PFW's Hub Arkush answers subscribers' Bears/NFL/Life questions in every subscriber newsletter.
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Who will have a better season, Mitch or Mahomes? Submitted by Kevin Kane
Kevin, in the 99-year history of the National Football League, only two other players — Tom Brady and Peyton Manning — have ever done what Mahomes did last year in throwing for at least 50 TDs and 5,000 yards, and each of them only did it once.
Mahomes will almost certainly take a step back this season, and it could be a big step if he has to play for any length of time without Tyreek Hill, which certainly seems likely.
So the big question is how much will Trubisky improve, and though I believe he will take a significant step forward, the gap was huge last year, so he may have to try the running broad jump as opposed to just a big step.
As overall quarterbacks, the gap between Mahomes and Trubisky isn’t as big as it was last season. But based on what we’ve seen from each on the field so far, there’s no way you can predict Trubisky will be better than Mahomes this year.
Or I guess you could, but you’d almost certainly end up looking foolish if you did.
Was Jeff Pearlman’s Payton biography accurate? Submitted by Keller
I’m sorry, Keller, but though I did speak to Jeff when he was writing the book, I’ve never seen it and haven’t had a chance to read it, so I can’t really say. Sorry about that.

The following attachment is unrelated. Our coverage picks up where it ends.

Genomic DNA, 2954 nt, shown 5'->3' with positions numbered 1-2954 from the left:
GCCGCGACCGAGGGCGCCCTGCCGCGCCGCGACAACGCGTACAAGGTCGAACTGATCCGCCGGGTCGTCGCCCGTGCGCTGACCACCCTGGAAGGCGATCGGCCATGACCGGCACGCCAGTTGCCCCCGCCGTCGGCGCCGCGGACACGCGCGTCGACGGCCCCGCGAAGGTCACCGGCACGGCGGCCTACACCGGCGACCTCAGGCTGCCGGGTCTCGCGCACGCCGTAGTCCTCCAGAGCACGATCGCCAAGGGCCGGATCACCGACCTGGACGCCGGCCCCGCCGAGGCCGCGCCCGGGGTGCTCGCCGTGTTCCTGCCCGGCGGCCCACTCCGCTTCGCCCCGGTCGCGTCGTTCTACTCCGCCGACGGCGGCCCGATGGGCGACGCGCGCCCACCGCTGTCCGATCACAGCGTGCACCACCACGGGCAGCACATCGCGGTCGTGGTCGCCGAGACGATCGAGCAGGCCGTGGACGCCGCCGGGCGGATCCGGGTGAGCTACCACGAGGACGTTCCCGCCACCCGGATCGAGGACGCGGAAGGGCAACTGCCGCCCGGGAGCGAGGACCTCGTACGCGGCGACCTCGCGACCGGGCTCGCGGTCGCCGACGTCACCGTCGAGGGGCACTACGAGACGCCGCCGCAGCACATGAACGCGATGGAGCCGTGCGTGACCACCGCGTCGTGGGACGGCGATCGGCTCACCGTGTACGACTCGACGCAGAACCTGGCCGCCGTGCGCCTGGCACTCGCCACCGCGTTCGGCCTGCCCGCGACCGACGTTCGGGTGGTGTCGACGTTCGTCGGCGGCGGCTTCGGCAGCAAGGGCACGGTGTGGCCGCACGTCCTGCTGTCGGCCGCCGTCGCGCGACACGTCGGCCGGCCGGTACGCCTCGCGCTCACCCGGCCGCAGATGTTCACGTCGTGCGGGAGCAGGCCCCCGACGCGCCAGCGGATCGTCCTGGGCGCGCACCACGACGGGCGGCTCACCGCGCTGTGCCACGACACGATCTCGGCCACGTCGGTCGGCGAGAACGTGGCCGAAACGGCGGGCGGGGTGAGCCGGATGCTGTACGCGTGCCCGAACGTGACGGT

Was it a good way for the Bears to lose the playoff game, rather than Mitch taking heat? Send the kicker packing who choked, team seems closer now, Mitch played better than avg in that playoff game but if we don't get across 50 and run out if time.. Mitch takes heat and blame. Submitted by Sportsbook Insider
There is no good way to lose a playoff game, and it hurts just as much no matter how it happens, but it is certainly promising that Mitch did what he had to to win. In fact, he played his best football as a pro — and that does bode well for the future. So I guess I’d have to say yes, it’s better it ended the way it did.
Have you given any thought to not pronouncing Tarik Cohen’s last name as CONE this upcoming season?
Nope, not even a second’s worth.
Where do you see the TE room this coming year? Submitted by Eric
Eric, I believe this is the biggest single question mark the Bears have entering the 2019 season. Trey Burton is one of the best "move" tight ends in the NFL and should be even more productive this season than last with the Bears talent at wideout much improved and commanding more coverage. But while willing, Burton is not a great run blocker, and that will impact the Bears' ability to run the football from "12 personnel."
Ben Braunecker is a No. 3 at best, and though the move of Bradley Sowell from tackle to tight end is probably in large part to use him some in "12 personnel" with Adam Shaheen, while that will strengthen the Bears run options, it could limit their passing options.
Dax Raymond is an exciting undrafted rookie fee agent, but he's still a undrafted rookie free agent you can’t count on until he gets it done on the field.
All of which brings us to Adam Shaheen. Most importantly, Shaheen has to prove he can stay healthy and on the field, and then while his blocking has improved beyond where I might have expected it to be, he has not shown yet he can be a quality NFL pass-catching tight end.
As Shaheen goes, so, too, will the position, and if he doesn’t take a meaningful step forward, it could be an issue all season long.
Is it too late for this? My big question going into training camp is how the 2nd DE starting position will play out? Is it an open competition between Bullard, RRH, and Nichols? Does one of them have the job to lose? Submitted by Aaron Aye